More than 200 racing trophies of the late Ethel D. Jacobs, North America's leading owner for three years, and her husband, Hirsch Jacobs, a Hall of Fame trainer, are being auctioned at Christie's in New York Jan. 17, 2008.
Among the items is the ornate silver trophy won by two-time champion Personality in the 1970 Preakness Stakes. It has an estimated worth of $20,000-$30,000.
The trophies were inherited by siblings John Jacobs, Thomas Jacobs, and Patrice Wolfson, who are all in their late 60s to early 70s.
"It's a huge collection, and my brother, sister, and I had decided it was time to do something for estate planning and purposes, and we decided there was no better time than now," said John Jacobs, who trained classic winners Personality and High Echelon for his mother, and was later a bloodstock agent.
John Jacobs, who started out as a trainer's assistant for Hirsch Jacobs in 1957, took over his father's string of horses after his death in February 1970, just prior to Personality's Preakness feat. Among some of Hirsch Jacobs' trophies that will not be sold at the Christie's auction are trainer of the year awards, turf writer awards, and other personal awards, which will be kept by the family. Several of John Jacobs' training trophies, including those won in the Preakness and Belmont , will be passed down to his two children.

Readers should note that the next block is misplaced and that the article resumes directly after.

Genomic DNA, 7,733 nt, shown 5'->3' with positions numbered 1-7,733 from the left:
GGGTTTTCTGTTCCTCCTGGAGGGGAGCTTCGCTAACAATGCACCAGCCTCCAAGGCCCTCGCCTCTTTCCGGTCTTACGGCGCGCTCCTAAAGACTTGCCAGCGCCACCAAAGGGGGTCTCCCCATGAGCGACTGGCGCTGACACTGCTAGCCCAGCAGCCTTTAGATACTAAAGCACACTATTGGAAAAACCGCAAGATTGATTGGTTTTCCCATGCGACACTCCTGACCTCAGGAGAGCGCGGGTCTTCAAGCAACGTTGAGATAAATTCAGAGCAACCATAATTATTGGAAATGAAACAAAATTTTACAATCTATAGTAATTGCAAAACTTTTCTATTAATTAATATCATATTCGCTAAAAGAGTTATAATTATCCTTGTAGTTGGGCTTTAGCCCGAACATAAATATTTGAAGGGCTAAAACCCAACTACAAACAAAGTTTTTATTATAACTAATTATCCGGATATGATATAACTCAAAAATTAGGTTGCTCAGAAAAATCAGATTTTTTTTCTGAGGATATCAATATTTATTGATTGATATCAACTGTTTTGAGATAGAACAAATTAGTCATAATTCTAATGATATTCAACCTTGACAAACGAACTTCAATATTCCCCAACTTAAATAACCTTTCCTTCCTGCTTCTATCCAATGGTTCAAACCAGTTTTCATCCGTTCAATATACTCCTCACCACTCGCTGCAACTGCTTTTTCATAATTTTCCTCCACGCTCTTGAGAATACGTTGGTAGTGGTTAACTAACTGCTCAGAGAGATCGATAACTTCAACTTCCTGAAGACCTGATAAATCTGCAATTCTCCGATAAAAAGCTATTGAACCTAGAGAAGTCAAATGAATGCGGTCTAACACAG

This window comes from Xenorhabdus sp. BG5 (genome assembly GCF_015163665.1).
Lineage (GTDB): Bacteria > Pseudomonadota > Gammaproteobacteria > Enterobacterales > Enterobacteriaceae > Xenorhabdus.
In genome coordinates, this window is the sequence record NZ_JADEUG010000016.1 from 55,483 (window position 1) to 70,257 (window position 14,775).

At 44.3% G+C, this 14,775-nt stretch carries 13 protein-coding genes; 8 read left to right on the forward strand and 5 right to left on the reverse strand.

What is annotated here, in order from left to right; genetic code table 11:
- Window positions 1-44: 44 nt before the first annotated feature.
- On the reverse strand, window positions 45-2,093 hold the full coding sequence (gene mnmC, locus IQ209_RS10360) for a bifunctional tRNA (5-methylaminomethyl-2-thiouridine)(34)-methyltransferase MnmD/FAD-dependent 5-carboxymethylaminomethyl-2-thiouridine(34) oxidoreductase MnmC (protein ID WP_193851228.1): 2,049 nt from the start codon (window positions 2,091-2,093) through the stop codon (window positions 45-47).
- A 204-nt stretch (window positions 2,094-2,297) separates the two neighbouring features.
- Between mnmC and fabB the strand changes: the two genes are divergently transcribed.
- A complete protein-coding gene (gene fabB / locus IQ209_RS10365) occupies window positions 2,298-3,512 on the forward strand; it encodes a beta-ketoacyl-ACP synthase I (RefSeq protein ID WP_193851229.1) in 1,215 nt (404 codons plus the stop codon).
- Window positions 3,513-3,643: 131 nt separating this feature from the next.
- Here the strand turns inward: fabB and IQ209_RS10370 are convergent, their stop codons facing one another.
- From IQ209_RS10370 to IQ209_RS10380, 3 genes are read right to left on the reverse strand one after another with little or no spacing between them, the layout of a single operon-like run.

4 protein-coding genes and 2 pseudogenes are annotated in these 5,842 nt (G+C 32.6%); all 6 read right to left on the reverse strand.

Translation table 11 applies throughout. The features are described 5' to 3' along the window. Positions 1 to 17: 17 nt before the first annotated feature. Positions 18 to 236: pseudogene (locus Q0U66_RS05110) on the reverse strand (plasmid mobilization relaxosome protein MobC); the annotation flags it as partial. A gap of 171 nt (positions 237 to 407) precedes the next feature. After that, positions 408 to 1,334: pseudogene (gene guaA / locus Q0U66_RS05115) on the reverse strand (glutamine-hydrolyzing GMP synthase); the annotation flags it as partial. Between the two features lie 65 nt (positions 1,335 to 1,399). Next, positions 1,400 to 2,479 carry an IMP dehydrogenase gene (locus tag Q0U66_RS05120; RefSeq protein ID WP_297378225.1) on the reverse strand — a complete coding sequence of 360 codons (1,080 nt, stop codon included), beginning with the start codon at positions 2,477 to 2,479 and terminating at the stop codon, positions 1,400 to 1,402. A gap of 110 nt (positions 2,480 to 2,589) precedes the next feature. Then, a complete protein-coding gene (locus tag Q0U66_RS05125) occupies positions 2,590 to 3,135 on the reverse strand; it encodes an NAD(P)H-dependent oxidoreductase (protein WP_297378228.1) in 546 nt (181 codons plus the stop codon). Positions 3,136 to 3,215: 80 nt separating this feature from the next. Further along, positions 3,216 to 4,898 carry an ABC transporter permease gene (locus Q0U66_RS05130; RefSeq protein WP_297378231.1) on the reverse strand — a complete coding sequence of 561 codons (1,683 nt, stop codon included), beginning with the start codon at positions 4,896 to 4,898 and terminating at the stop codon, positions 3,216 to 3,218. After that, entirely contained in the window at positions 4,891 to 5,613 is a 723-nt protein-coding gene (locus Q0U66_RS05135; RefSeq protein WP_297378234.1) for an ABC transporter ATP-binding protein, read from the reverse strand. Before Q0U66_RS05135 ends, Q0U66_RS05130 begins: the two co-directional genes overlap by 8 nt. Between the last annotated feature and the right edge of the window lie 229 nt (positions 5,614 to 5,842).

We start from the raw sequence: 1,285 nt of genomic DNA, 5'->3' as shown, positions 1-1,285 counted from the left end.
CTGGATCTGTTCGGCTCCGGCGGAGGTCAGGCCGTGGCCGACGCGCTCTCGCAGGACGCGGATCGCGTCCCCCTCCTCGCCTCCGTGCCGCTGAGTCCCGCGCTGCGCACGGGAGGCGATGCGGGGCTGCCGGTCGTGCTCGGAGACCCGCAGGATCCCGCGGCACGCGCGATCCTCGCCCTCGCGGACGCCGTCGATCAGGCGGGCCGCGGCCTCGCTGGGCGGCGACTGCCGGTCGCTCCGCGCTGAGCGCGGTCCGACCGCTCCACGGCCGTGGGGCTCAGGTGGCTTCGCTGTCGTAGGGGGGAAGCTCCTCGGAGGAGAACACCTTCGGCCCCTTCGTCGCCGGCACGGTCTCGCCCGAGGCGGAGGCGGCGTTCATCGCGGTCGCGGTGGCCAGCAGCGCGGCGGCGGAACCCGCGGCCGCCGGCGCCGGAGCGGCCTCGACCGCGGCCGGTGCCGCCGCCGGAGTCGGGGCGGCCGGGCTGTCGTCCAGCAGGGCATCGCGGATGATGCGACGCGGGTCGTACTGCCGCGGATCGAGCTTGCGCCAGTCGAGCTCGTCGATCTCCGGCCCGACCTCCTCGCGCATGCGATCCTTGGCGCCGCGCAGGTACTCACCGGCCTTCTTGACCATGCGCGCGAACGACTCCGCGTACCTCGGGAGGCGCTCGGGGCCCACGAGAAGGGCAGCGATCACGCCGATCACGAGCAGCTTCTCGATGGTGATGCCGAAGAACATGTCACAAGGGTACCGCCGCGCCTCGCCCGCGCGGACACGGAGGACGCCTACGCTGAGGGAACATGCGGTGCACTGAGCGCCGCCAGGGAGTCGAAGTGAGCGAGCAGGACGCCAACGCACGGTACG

Wolfson, who with her husband, Louis, bred and campaigned two-time Horse of the Year and 1978 Triple Crown winner Affirmed in the name of their Harbor View Farm in Florida, said all the awards won by that racing stable will also remain in the family instead of being auctioned.
Jacobs named some of the trophies won by 1945 champion handicap horse Stymie as the most elaborate and beautiful of the group that will be auctioned by Christie's. "(Stymie's) Gallant Fox trophies are solid gold, and the International Gold Cup where he beat Assault is also a magnificent gold cup," he said.
Stymie, who was inducted into the Racing Hall of Fame in 1975, was claimed by Hirsch Jacobs for just $1,500 in his third career start. Often called one of the greatest claims in history, the son of Equestrian retired with earnings of more than $900,000.
"The Preakness trophy is also a work of art in itself," Jacobs said. "That's the thing with a lot of these trophies--the art value--anyone who loves pieces of artwork, the workmanship is so magnificent. My mother used to have some of those trophies in the dining room and living room."
He said several of the items on the auction list are considered rare antiques and date back to the 1700s, and more than 20 of the trophies are made of solid gold.
Examining the inventory of their parents' trophies have brought back many happy memories for the Jacobs siblings.
"Of course, the Preakness and Belmont are in a class by themselves," Jacobs said when asked about his favorite moments in racing. "You go through that and it's just incredible. It's a life experience…anybody who has won any of those Triple Crown races--it does something to you that you will never forget."
"One of the interesting things about this collection is that in this day in age, we don't have a trainer who had a collection that's anything like this," Wolfson said. "I think it's a beautiful tribute to my dad--as an owner, trainer, and breeder. Instead of being sad that this has to happen, I think the memories it's going to bring about just brings (the trophies) to life."